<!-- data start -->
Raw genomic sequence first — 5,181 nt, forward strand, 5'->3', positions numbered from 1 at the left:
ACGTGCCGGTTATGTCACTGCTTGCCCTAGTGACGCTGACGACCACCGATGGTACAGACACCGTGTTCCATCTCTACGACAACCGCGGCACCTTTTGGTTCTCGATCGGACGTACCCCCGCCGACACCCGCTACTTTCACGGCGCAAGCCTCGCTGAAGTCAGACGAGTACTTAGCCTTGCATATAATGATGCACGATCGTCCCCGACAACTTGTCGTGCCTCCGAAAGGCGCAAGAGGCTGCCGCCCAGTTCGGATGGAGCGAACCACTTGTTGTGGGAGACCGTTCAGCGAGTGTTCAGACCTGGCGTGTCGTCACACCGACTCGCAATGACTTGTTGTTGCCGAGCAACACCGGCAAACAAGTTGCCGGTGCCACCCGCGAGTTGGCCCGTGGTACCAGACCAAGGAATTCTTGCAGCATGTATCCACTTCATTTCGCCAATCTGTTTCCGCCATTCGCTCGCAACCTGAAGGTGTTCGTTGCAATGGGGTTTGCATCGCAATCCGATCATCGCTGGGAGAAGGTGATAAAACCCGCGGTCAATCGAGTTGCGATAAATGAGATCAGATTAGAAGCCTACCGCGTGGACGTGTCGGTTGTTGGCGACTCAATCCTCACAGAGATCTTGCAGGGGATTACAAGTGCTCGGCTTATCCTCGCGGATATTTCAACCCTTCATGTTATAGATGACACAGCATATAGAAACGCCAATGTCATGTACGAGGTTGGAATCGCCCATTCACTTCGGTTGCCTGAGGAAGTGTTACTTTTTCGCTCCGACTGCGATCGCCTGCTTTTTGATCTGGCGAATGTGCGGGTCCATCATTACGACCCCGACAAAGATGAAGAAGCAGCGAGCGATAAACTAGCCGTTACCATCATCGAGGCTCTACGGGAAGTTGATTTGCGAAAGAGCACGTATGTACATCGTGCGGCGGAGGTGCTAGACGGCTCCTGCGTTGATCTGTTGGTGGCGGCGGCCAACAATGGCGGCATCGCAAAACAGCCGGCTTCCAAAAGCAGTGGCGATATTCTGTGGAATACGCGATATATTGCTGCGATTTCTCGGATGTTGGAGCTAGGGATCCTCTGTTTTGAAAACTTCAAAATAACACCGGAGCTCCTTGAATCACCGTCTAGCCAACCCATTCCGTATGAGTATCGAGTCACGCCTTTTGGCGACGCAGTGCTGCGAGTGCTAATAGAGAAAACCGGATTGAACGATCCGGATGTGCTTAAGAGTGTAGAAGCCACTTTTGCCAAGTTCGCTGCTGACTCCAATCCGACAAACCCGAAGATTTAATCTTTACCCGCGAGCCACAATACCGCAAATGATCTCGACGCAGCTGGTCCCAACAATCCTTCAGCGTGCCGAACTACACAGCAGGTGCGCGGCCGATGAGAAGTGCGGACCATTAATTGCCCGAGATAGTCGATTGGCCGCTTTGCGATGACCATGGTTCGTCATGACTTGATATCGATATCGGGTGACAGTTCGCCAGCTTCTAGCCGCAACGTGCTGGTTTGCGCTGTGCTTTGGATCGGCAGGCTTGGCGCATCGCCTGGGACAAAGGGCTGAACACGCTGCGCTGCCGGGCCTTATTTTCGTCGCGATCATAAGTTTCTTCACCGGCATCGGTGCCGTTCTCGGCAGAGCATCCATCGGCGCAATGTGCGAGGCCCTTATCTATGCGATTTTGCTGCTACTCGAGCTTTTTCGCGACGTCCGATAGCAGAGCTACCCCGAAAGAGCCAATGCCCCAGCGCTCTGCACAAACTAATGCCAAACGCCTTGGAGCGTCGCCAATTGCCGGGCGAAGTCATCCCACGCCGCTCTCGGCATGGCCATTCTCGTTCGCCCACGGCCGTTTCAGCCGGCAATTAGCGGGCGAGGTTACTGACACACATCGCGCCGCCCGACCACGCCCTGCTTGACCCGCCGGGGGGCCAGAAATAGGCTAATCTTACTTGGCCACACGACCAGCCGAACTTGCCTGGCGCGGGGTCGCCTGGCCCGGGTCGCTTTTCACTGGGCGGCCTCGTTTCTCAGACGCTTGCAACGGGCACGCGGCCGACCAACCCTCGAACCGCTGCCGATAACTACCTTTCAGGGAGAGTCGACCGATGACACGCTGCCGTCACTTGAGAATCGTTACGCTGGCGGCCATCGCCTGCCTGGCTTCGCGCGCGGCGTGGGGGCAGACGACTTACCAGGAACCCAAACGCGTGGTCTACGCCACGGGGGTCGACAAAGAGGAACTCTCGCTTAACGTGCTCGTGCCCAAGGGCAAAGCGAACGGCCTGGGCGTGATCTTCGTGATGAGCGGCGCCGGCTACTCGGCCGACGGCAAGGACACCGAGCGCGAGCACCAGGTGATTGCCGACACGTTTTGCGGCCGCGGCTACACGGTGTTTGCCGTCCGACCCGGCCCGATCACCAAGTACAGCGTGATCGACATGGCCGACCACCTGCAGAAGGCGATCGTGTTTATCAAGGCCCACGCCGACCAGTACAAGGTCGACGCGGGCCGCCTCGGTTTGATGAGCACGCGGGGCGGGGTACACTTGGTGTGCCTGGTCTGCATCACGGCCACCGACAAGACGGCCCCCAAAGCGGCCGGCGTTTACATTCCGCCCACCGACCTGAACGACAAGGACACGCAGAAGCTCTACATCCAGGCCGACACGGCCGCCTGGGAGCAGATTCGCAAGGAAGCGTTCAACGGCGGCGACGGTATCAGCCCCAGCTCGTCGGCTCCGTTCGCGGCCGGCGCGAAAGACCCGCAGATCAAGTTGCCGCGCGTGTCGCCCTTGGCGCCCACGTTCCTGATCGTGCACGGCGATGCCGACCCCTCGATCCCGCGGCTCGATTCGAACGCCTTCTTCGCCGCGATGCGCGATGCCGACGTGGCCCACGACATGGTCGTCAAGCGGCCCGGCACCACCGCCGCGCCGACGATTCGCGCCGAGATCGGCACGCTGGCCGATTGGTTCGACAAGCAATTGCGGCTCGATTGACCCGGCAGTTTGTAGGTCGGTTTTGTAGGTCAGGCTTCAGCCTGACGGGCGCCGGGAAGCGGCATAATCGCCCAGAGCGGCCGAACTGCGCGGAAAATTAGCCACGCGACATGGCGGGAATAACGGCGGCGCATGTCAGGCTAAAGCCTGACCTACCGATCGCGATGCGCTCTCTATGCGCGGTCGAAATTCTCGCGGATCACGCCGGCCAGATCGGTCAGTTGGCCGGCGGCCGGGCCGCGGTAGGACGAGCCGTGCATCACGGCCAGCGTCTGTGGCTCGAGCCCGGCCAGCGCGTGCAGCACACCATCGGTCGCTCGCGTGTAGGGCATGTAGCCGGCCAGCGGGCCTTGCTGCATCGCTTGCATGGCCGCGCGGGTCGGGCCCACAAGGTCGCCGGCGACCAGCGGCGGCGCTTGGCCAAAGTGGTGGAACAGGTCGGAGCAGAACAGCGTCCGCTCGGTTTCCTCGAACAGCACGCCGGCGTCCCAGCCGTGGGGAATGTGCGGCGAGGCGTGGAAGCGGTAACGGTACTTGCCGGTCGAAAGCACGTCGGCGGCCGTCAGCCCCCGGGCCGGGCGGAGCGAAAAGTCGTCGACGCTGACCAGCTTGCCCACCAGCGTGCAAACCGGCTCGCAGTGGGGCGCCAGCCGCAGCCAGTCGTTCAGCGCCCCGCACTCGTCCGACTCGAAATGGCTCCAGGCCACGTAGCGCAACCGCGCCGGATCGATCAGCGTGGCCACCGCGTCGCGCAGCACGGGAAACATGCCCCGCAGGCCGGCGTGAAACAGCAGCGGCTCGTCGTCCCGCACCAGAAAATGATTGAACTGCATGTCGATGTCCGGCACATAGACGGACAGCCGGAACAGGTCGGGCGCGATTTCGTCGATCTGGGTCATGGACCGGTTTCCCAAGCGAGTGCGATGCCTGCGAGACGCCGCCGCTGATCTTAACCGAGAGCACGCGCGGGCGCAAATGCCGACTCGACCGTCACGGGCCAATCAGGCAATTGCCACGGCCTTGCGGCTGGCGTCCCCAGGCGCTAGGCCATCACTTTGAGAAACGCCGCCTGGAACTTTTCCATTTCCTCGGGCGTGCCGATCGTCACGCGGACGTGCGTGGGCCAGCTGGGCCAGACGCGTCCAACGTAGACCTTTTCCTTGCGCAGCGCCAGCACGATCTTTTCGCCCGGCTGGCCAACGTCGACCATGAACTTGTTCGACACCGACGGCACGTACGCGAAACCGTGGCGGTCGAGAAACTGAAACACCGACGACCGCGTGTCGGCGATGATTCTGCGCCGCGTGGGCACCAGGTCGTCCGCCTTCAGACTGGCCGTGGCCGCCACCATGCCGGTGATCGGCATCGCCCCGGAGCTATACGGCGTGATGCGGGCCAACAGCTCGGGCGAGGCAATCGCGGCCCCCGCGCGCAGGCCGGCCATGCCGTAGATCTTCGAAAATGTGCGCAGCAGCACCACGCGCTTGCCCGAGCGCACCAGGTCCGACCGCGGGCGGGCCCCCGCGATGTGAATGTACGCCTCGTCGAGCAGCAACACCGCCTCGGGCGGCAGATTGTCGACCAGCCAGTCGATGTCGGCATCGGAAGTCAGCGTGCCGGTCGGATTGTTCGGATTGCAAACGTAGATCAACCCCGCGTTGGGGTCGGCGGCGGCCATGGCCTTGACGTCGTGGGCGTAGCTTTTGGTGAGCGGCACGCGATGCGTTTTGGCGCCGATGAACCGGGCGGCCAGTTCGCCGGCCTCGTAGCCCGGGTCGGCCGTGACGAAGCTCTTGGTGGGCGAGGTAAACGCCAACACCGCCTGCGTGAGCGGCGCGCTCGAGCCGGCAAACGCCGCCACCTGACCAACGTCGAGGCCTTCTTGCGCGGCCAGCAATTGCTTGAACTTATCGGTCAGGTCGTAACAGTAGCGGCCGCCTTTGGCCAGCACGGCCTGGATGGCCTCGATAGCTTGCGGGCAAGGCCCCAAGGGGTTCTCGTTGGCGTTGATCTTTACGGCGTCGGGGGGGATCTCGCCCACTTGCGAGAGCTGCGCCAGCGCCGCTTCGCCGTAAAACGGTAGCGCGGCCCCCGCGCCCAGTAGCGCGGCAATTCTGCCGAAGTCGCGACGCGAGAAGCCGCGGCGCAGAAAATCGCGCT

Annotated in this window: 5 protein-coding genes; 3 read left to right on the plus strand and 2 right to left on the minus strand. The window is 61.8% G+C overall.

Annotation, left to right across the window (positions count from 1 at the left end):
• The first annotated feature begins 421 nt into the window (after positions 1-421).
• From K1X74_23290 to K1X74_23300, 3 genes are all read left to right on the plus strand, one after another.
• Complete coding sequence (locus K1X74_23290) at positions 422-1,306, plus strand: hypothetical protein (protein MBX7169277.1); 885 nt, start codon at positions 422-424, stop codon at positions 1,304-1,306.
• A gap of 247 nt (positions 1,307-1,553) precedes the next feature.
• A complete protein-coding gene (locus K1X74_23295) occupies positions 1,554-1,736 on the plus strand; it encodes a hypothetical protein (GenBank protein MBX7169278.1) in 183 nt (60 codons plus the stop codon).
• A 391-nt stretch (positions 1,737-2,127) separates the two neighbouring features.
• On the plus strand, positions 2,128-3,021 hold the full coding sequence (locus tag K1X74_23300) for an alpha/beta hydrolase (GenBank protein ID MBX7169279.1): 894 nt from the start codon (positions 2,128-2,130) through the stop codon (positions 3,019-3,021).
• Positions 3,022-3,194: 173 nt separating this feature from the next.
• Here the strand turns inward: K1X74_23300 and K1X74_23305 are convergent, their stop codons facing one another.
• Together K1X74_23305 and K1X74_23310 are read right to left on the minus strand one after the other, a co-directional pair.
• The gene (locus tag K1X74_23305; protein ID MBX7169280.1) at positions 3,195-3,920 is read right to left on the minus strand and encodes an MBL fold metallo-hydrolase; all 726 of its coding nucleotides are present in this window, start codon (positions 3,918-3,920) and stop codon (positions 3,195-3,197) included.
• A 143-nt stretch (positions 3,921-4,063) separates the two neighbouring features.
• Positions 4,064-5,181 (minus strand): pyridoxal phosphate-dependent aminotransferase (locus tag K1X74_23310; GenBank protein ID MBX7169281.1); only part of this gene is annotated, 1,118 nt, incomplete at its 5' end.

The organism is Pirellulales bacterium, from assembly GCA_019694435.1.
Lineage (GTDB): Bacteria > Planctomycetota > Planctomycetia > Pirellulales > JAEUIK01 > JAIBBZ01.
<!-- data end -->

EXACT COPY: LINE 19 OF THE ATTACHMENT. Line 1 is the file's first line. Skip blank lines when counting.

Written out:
Lineage (GTDB): Bacteria > Planctomycetota > Planctomycetia > Pirellulales > JAEUIK01 > JAIBBZ01.